Senior defenseman Mat Bodie stepped off the coach bus and raised the NCAA trophy over his head as a roar of cheers erupted from a packed crowd awash in garnet.
The Dutchmen captain led a procession of teammates through a throng of adoring fans from both from Union College and the surrounding community gathered at the rear of Messa Rink on Sunday afternoon. With just three hours of sleep after the biggest hockey game of his career, an unshaven Bodie looked ready for some shuteye.
But with a homecoming fit for national champions and an almost palpable energy radiating from the crowd, Bodie understood there would be time for sleep later. Now was a time to embrace the community of fans that had cheered the Dutchmen through their historic season.
“It’s fantastic,” he said later to crowd of reporters. “Union fans are tremendous.”
For nearly an hour, the champions posed for pictures with the trophy and signed autographs for fans as they unloaded gear from the bus. The whirlwind journey that brought national acclaim to the small-but-highly competitive liberal arts college was concluding where it started almost six months ago to the day.
Like several players before him, junior forward Daniel Ciampini took a knee to sign the jersey of 7-year-old Ben Grossman of Schenectady. A diehard Union fan and hockey player himself, the boy was awestruck by the team’s return and his chance to meet the players he watched win a championship on national television the night before.
“It was awesome,” said Grossman, who one day hopes to play for the college.
The Dutchmen were rightly greeted as heroes by a crowd of hundreds after getting a police escort to the campus. Chants of “Let’s go Union” rose from the crowd and Queen’s “We are the Champions” boomed from a speaker system set up near the rink.
Schenectady Mayor Gary McCarthy, who was first in a line of dignitaries welcoming the team home, praised their accomplishment in Philadelphia and said a parade is being planned to honor the Dutchmen later this week. He said the positive recognition brought to the city is on par with 1954 World Series victory by the Little League of Schenectady.
“It brings a level of community pride and recognition you just can’t replicate in any other way,” he said.
All around, there was an overwhelming sense of pride in what the team had accomplished. The team itself could hardly be called the underdog in this year’s Frozen Four, but the Union hockey program could easily be.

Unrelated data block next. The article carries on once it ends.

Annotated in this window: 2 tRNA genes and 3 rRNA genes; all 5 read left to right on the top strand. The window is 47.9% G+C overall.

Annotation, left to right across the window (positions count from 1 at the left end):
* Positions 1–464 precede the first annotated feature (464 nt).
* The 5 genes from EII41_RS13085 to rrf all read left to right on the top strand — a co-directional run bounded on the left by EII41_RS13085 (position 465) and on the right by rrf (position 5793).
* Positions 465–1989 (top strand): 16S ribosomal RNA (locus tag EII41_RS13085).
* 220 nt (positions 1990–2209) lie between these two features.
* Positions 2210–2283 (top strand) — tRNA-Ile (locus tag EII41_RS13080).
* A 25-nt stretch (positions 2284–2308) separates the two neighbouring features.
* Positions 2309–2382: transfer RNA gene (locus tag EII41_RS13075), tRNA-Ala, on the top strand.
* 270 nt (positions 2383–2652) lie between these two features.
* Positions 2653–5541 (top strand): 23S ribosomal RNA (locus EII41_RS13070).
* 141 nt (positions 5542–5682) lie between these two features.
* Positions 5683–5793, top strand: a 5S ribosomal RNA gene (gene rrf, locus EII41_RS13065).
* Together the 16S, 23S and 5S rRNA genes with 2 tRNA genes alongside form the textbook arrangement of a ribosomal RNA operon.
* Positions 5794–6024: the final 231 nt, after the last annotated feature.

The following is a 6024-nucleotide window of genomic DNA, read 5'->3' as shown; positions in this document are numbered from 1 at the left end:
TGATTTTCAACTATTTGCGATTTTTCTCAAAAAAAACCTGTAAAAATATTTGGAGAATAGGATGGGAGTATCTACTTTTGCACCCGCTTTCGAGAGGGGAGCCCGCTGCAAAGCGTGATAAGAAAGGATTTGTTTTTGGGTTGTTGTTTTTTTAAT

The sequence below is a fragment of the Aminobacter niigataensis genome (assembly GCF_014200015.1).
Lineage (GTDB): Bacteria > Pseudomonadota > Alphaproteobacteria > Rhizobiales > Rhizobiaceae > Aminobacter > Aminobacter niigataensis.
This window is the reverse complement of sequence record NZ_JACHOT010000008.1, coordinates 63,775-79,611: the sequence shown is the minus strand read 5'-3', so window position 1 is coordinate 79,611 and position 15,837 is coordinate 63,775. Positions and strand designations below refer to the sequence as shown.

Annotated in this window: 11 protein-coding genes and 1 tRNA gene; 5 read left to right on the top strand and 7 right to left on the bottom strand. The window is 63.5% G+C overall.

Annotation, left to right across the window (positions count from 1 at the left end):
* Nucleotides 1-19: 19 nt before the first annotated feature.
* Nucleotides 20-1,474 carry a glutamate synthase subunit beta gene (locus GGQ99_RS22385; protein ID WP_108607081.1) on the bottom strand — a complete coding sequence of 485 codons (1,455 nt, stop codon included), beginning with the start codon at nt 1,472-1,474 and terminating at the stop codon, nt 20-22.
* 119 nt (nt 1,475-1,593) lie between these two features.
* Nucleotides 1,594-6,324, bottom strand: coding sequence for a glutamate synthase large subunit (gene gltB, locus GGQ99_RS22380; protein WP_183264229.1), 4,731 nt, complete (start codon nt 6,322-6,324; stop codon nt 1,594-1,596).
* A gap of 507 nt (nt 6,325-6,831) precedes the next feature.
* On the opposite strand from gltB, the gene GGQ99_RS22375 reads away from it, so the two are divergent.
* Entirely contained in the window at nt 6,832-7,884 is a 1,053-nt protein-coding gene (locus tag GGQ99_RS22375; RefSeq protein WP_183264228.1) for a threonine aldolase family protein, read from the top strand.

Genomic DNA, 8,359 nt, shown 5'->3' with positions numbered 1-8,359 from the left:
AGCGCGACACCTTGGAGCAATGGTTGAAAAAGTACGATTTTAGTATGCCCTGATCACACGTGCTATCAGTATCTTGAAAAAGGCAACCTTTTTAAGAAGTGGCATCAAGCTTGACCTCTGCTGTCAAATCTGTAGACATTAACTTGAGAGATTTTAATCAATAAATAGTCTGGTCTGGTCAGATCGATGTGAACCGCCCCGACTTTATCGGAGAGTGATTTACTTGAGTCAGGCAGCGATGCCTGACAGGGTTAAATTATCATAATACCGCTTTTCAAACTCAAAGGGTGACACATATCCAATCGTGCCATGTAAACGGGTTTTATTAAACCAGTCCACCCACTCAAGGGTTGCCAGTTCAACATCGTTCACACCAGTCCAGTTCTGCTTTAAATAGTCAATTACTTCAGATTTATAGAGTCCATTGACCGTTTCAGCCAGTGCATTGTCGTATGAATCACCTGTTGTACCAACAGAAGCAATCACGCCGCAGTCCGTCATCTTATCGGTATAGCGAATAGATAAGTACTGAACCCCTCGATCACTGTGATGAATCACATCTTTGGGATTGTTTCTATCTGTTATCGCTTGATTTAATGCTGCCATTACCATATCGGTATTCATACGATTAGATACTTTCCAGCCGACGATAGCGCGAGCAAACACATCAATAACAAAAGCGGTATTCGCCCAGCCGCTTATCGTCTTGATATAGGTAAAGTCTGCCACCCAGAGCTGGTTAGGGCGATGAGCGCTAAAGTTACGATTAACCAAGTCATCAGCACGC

The Dutchmen were able to achieve a standard rarely reached by much larger universities with the ability attract top athletes with full-ride scholarships. Union offers no athletic scholarships. Athletes must pay their way and complete the same rigorous course load as their classmates, meaning there is no easy ride to a degree.
“You have two full-time jobs, as we like to say around here,” said Rick Bennett, the team’s coach.
Union’s recruitment efforts focus beyond what players can do on the ice. Part of the recruiting process is assessing character, explained Stephen Ainlay, the college’s president.
Players selected for the program are strong in character and understand their work extends outside of the ice rink. Ainlay said they come to Union with the expectation of investing in a top-notch education that will help them long after their hockey-playing days are over.
“This is a team that recruits for character,” he said. “And I think you see that in them.”
The Dutchmen are also a team with a bond with one another not easily broken.
Some speculated that star defenseman and Philadelphia Flyers draft pick Shayne Gostisbehere might turn pro after the stupendous performance he put on at the Wells Fargo Center on Saturday evening.
Gostisbehere, a junior, could have inked a contract with the Flyers and joined the team Sunday. Instead, he boarded a bus bound for Schenectady with the rest of his teammates.
State Assemblyman James Tedisco praised Union’s achievement as a shining example of how superior athletics and educational excellence can still coexist. A former Union graduate and standout athlete himself, he also lauded the sudden sense of pride the team instilled in the city.
“There is just tremendous pride,” he said amid the throngs of fans. “If there was ever a city in need of a self-esteem boost, it’s Schenectady.”
This pride naturally extended to the college’s staff, especially the ones who contend with the Dutchmen in their capacity as students. Susan Pascazio, a worker in the registrar’s office, embraced towering sophomore defenseman Sebastian Gingras, a student she met at the start of the academic year and with whom she’s remained friendly on campus.
“You feel so happy for them,” she beamed. “I just had to give him a big hug.”
The team’s victory Saturday was also a satisfying reward for the tireless work of the Garnet Blades, a devoted group of fans and former players established to help raise money for the Dutchmen. Founded in 2001, the group now has a membership base of more than 200 people and has raised more than $1 million to support the team.
“It’s an amazing accomplishment to be on the top now, but it doesn’t surprise me,” said Tim Meigher a Union alumnus who heads the organization. “It’s living proof that if you really believe in something and you have people who are like-minded and believe in the same thing, you never quit.”
Never quitting for the Dutchmen will also mean they’ll have to get back to work. On Sunday evening, the team was scheduled to pick up their studies after their nearly week-long hiatus from classes last week.
“There’s a study hall tonight,” said Sherrie Lyons, the team’s academic adviser. “But I baked them a cake.”